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Gallery Line

This is a post for anyone who has more drawings than they know what to do with.


Nine times out of ten, that’s people who have young humans living with them. If that's not you, you can either ignore this and come back for next week’s post, or give this a skim, and then share it with people who can put this advice to use.


A few notes before we get to THE THING:


1. I’m not the person who came up with the idea of photographing artwork and making a book out of it. I wish I was because they’re a freaking genius. You can toss so many of the hard copies, right? Obviously, not the special stuff, but if they go through a phase where they make twelve drawings of Pikachu in a week? Yeah, you don’t need to keep all of those.


2. If you don’t want to go through the photograph/photo book route (because that costs money) get a three-ring binder and a hole punch! If it’s made our of something that won’t punch, the plastic sleeves* that we used back when reports were printed? Back in the nineteen hundreds? Those work great. (I use those plastic sleeves for a lot, and I will make posts mentioning those in the future.


But, this is advice you can get anywhere.


Here's what I'm talking about today.


Have you seen those frames where you can display a piece of artwork, one at a time, and backfill the pieces? They function as storage and display? Those things are clever!


Let’s say that you don’t want to spend money on those. Or, you want the equivalent of the old-school refrigerator door, but make it décor? Multiple pieces of art, all at once?


Here’s an idea.


What you need:


  • Wall (duh)

  • Level (maybe not a need, but it’s going to look better with it.)

  • Pencil

  • Yardstick

  • Cool looking twine/ribbon/string

  • Clips (binder clips in fun colors, or shiny ones, or wooden clothespins)

  • Furniture tacks

  • Hammer

What I used, you might want, depending on the wall

  • DAP DryDex dry time indicator spackling

  • Sandpaper (fine grit)

  • Removable wallpaper


The steps:


1. The wall I was working with had dings and holes from old frames. So, fill the holes from old frames with this miraculous stuff: DAP DryDex dry time indicator spackling. It goes on pink, so you can see it, and then dries white, so you know when it’s dry!


2. Sand the little holes.


3. At this point I did a thing that was purely “Let’s give this a shot.” Since I didn’t have the wall color anymore and had no desire to find it, I used a paper cutter to cut perfect squares of removable wallpaper and used those to cover the holes. It’s not for everyone, but I love the pixel-y thing it’s got going on.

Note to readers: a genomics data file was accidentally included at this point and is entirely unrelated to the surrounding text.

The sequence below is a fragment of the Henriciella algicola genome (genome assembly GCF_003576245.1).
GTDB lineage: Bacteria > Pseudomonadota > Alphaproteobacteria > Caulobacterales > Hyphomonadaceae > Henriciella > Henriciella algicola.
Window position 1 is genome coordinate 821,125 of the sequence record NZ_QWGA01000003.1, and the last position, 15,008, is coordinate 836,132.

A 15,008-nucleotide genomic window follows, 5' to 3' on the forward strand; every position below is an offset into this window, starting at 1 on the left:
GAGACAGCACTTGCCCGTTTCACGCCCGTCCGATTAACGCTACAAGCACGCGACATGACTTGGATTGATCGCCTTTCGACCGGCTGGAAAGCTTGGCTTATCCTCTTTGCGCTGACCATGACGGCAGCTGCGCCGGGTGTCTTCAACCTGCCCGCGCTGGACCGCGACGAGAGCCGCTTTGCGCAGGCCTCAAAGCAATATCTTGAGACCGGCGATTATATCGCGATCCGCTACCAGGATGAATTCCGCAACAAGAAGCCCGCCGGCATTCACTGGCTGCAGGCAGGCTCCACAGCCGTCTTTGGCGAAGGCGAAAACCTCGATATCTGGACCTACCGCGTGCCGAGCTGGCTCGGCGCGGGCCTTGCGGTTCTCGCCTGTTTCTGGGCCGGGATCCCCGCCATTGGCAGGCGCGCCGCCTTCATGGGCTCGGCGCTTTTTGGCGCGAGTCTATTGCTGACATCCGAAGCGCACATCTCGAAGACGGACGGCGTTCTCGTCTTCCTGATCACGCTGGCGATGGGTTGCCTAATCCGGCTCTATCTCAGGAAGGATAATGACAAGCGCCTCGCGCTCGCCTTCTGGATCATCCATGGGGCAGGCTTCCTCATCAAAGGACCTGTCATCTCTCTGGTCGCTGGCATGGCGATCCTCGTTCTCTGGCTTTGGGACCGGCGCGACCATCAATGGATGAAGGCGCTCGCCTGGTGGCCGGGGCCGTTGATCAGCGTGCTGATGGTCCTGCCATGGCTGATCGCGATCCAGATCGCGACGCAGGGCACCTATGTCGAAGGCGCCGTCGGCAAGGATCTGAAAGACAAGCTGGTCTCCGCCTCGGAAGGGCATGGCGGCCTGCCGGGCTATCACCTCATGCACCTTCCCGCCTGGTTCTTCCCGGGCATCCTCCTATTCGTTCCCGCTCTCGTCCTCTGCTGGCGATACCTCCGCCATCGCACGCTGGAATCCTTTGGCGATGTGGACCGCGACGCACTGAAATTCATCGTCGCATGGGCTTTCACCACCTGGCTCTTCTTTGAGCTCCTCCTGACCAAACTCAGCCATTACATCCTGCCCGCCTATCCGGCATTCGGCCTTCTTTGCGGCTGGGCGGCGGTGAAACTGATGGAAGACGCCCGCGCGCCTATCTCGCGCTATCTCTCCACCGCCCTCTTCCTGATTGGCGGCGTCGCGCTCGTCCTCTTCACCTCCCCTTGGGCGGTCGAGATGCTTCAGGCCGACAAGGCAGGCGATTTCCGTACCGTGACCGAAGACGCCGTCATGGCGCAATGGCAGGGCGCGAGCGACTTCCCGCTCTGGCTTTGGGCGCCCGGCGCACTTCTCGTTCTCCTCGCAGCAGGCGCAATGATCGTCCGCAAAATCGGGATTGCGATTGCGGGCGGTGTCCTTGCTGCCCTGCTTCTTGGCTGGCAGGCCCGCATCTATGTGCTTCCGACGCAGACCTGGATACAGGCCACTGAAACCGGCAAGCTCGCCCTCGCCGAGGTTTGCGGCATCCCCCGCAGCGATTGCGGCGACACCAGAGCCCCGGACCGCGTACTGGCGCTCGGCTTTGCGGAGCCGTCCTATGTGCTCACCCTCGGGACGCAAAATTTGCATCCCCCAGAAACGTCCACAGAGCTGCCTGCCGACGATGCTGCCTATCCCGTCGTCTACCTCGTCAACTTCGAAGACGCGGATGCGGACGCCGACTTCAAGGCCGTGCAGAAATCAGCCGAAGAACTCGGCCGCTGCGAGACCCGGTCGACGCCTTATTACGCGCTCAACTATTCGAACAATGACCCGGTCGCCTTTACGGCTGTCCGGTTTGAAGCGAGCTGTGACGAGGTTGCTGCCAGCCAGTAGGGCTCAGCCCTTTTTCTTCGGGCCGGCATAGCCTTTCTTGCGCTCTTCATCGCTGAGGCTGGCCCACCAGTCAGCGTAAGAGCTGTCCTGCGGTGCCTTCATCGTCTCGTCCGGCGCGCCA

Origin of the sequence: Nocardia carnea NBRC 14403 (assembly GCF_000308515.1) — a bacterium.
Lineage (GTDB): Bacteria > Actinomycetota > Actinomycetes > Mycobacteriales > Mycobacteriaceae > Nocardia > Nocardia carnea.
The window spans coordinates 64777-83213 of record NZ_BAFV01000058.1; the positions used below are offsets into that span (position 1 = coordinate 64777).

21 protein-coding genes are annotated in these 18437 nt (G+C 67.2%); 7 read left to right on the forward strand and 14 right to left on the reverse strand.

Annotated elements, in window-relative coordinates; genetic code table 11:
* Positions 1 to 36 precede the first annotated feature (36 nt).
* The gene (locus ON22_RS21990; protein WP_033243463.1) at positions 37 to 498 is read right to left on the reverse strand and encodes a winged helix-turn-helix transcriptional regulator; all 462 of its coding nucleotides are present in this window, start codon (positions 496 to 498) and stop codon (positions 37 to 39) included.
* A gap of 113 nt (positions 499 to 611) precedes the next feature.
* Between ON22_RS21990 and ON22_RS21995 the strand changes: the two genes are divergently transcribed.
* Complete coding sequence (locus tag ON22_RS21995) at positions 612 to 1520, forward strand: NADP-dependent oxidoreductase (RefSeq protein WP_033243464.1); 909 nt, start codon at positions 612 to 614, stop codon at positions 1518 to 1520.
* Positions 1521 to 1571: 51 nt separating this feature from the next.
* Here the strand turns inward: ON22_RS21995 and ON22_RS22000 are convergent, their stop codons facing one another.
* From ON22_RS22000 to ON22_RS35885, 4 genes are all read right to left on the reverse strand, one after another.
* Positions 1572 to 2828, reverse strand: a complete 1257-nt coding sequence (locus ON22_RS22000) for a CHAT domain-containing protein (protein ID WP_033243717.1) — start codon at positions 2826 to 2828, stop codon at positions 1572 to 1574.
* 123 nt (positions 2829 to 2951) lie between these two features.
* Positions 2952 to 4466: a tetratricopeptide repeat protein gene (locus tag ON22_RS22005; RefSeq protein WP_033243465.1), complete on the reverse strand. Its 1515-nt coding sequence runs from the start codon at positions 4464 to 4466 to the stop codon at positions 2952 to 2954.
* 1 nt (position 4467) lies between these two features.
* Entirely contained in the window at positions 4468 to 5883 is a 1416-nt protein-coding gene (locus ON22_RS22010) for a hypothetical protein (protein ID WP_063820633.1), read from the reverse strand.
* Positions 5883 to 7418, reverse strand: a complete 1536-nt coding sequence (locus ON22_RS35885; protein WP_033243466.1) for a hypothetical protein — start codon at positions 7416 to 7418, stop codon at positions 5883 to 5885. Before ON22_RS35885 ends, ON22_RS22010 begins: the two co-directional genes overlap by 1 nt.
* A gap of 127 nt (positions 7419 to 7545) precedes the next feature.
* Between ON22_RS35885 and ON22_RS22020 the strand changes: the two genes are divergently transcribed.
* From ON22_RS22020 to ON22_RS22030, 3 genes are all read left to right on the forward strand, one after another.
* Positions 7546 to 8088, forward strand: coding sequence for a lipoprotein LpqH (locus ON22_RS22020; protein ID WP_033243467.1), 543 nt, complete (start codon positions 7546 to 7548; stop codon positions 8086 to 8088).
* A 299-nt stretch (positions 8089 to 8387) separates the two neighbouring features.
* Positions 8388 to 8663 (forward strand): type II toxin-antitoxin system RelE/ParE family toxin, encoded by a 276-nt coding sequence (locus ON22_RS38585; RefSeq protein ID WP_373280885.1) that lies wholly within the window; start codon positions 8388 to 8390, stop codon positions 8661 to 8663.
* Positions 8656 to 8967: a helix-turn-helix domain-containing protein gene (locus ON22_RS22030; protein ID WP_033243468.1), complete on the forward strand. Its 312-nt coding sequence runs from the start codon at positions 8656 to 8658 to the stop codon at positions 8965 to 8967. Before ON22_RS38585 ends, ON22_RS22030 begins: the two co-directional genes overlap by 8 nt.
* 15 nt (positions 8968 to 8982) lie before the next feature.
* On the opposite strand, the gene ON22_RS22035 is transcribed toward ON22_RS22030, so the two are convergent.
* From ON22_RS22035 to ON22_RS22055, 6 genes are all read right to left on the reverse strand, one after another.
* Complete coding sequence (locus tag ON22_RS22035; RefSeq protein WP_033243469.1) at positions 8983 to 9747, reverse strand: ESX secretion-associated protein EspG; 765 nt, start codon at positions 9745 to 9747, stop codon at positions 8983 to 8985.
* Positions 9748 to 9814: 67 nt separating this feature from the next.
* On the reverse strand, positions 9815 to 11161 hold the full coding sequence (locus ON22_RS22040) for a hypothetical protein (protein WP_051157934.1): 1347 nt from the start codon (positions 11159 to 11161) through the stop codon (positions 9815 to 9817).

4. This is where the yardstick came out. I had already decided that these hanging segments were going to be about 36” across and 24” down. I made sure everything was level, marked the lines with a pencil, and lightly tapped the (pretty, flower shaped) furniture tacks in just enough for the twine and baker’s string to be looped around them later.


5. I took hemp twine and some colorful baker’s string, wound it together, and made a rainbow of rows!


6. Once I saw that it all worked, I finished hammering the tacks in so that they were flush with the wall, and the strings were tight.


7. The kids and I picked out what was going to be hung up, and the rest of the art went into the Art Bin (big copy paper box that we store under the TV stand .)


Now this stairwell has is a gallery that can constantly change, and can display the latest drawings from my kids and my Dad, the photo booth shots from my kid’s last hang with her bffs, and a couple of cool posters that we've been holding on to and hadn't put anywhere.


I did this over a few days, but I timed the time I spent actively working on it.: Start to finish, this was a 3 hour project. And the money I spent was:


1. DAP DryDek: $5.47 at Target



2. Mondo Llama 12 Count Craft Twine: $5.00 at Target



3. Hillman 25-Count 1-in Brass-plated Cut Tack: $1.78 at Lowe’s


4. We already had a ton of wooden clothespins, but I looked it up. You can get 50 for $1.25 at Target. Not too shabby.



5. Removeable Wallpaper: So, this was leftover from another project. I bought the roll for $34.99 at Target, but used less than 2 feet of it. I’m still going to include it in the price, because I used it, even though it’s not a thing you need need. I used about $5.00 worth of it. I would not suggest you buy an entire roll of it unless you have a larger project that you are going to use it for.




Start to finish, here's what it looked like:




I'm very pleased with how it turned out, and I think that this is a clever and customizable way to display the work that my family does.


You could use ribbon, fishing line, yarn! I would love to see it done with metallic binder clips!


How would you customize this for your space?






















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